Actually, as I got older, I learned to live with less for myself and with more generosity toward others. I am quickly learning to let go of fluff and non-essential things.

Always remind yourself that you can’t take material things with you when you die.

Everything is perishable except love. I personally believe that when all is said and done it will be the only real enduring thing in the world.

More and more, begin to see yourself in the third person.

You have been thrown into the life circumstances you are in and have made something out of it. This gives you perspective on the themes that have comprised your life so far.

There is also more to how you look at yourself. Discover it. If you can look at yourself objectively, you may stumble upon who is actually doing the looking. This simple discovery can change everything.

Appreciate art in all its authentic expressions.

It cleanses your soul and clears your perception of life.

Take up a hobby or a cause where you can throw your time and passion with great abandon.

The mere commitment to anything that gives you delight and joy is an act of longevity. And if you wish to live long, you might as well live it with meaning and purpose.

When choices are given to you, take the one you haven’t tried. It may turn out to be a great discovery.

Living with pain

HUMMING IN MY UNIVERSE By Jim Paredes (The Philippine Star) | Updated August 16, 2015 – 12:00am

Pain. Nobody wants it, but everyone encounters it in life. Pain is that thing that ruins our comfort, happiness, fulfillment and joy. It is that thing that tells us, “No. You can’t have a good time.” It spoils everything and mocks us for its own reasons.

There is physical pain that can stop us from doing a lot of things. Immediately, when something hurts, it shuts down any other sensation you are feeling. It does not make you numb. On the contrary, it has you screaming and agitated. It shuts off your attention to anything else. It is as if all life has been reduced to a throbbing pain in your body and demands all your attention. Nothing else matters.

There is also psychological and emotional pain, which seems to remap your mind and change your emotional software so all things you see are in relation to some unpleasant and awful memories you can’t get rid of. Big chunks of life revolve around this pain that generates negativity and fear.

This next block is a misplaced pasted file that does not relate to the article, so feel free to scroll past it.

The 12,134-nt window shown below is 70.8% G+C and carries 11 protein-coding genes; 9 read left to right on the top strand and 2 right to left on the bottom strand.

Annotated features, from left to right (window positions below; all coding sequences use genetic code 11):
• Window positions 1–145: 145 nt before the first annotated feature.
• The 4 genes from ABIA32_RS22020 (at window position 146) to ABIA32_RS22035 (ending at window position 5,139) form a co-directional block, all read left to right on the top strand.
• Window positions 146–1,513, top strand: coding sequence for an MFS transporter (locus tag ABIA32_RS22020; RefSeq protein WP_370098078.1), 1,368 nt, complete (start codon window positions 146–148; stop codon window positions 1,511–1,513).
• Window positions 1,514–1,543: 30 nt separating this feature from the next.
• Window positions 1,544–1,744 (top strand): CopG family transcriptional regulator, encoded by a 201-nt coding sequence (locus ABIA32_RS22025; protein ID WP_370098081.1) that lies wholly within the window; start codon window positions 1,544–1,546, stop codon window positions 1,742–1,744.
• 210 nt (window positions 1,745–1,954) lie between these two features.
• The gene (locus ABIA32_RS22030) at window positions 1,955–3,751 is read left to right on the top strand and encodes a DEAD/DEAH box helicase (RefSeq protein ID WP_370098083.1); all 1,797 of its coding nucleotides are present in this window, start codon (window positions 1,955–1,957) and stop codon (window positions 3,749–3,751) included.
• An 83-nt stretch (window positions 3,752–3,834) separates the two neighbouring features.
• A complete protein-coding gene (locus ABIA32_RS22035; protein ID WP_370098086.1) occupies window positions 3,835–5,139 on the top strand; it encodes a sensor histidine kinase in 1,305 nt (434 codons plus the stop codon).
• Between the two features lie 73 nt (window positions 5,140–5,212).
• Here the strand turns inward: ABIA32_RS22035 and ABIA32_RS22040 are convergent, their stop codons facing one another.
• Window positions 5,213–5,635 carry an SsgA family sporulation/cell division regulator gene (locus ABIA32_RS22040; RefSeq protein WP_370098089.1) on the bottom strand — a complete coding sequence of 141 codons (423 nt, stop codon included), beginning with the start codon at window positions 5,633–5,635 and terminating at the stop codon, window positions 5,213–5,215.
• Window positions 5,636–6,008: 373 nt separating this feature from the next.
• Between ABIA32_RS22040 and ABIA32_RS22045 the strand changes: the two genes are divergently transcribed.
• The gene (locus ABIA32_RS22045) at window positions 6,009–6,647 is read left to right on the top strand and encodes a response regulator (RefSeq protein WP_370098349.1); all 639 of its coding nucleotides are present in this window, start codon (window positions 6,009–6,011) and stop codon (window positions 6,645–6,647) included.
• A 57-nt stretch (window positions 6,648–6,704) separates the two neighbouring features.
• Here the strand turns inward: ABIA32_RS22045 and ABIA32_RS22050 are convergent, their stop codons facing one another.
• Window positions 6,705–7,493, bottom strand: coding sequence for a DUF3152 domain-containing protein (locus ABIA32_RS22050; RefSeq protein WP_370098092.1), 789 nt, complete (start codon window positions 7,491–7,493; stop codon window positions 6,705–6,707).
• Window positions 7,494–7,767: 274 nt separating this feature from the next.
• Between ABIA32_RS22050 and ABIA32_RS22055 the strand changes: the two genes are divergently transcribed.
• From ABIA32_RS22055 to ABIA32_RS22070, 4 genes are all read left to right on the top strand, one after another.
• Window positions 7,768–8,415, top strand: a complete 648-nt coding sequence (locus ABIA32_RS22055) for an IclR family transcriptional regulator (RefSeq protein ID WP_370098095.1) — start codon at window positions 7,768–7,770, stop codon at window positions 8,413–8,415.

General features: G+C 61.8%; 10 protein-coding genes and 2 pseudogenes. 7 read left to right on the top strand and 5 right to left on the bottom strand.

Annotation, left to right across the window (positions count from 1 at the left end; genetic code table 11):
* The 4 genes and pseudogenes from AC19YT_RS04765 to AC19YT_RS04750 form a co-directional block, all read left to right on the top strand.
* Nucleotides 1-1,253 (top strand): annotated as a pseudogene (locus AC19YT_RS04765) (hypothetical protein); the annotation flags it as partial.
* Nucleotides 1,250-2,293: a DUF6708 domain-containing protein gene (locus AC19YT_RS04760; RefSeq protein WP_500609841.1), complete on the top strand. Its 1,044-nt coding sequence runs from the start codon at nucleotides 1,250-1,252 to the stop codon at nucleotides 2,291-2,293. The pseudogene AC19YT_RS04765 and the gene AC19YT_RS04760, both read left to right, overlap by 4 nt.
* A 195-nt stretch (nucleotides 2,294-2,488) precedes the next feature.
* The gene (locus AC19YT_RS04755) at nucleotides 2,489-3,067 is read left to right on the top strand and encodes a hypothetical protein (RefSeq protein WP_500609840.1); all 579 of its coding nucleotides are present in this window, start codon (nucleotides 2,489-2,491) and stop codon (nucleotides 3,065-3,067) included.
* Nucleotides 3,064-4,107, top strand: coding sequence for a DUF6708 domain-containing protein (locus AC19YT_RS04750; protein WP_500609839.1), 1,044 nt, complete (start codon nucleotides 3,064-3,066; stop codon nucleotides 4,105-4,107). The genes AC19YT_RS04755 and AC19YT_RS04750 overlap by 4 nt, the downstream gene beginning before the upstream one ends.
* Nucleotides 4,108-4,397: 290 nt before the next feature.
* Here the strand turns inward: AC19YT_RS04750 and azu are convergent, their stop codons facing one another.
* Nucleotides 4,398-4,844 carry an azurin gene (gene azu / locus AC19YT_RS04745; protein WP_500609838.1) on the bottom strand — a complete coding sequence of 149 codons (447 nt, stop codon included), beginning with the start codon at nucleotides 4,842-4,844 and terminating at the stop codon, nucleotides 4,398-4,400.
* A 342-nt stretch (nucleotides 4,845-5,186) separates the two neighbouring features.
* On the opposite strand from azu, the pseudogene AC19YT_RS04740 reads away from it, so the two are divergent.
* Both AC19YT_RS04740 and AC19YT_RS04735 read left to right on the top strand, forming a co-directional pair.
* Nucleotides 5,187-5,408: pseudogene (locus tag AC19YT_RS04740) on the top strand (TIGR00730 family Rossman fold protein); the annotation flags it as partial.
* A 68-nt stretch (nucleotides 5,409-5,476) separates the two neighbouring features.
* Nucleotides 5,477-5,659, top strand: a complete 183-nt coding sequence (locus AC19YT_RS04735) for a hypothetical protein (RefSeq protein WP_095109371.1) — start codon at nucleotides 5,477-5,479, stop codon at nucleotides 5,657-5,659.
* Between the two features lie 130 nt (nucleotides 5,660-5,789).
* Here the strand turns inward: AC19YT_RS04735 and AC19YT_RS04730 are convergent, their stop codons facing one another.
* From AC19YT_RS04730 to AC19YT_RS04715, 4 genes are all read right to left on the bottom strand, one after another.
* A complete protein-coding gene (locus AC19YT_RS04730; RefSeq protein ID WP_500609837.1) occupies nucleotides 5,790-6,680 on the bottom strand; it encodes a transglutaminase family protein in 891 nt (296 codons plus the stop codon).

In many ways, much of what we do in life is about avoiding pain. We have medicines to kill it, substances to numb it and apathy to help us not deal with it. We also have religions and philosophies to explain it.

But let’s face it. We are all born into this world of pain only to die in the end. And even if we know all pain ends when we die, we are not in any rush to end pain in that manner.

Why? Because we have also experienced what it is like to feel good, to be happy, joyful and fulfilled. And for many of us, it is worth all the pain to experience those.

I have met people who have lived in constant pain for years, and more often than not, many of them exude a certain calm, depth and acceptance. It must have taken them quite a while to deal with it. The pain is annoying and gives them great suffering but they seem to know better how to handle it. It is as if they have accepted it and made a leap of sorts to become bigger than the pain. It is a psycho-spiritual decision to stop feeding the pain and instead use the energy to highlight other aspects of living.

A woman who suffered the loss of her daughter to suicide told me how difficult it was to bear the pain. Aside from losing a daughter, she had to deal with so much imagined guilt. This happened a few years back. She has largely moved on, with great effort and forgiveness. It was truly spiritual journey. When the pain of losing her daughter under such terrible circumstances haunts her, she goes into busy mode and applies her attention to other things until she feels exhausted. It is inspiring seeing her still with a beautiful smile, a love for people and the ability to sit through long soulful conversations.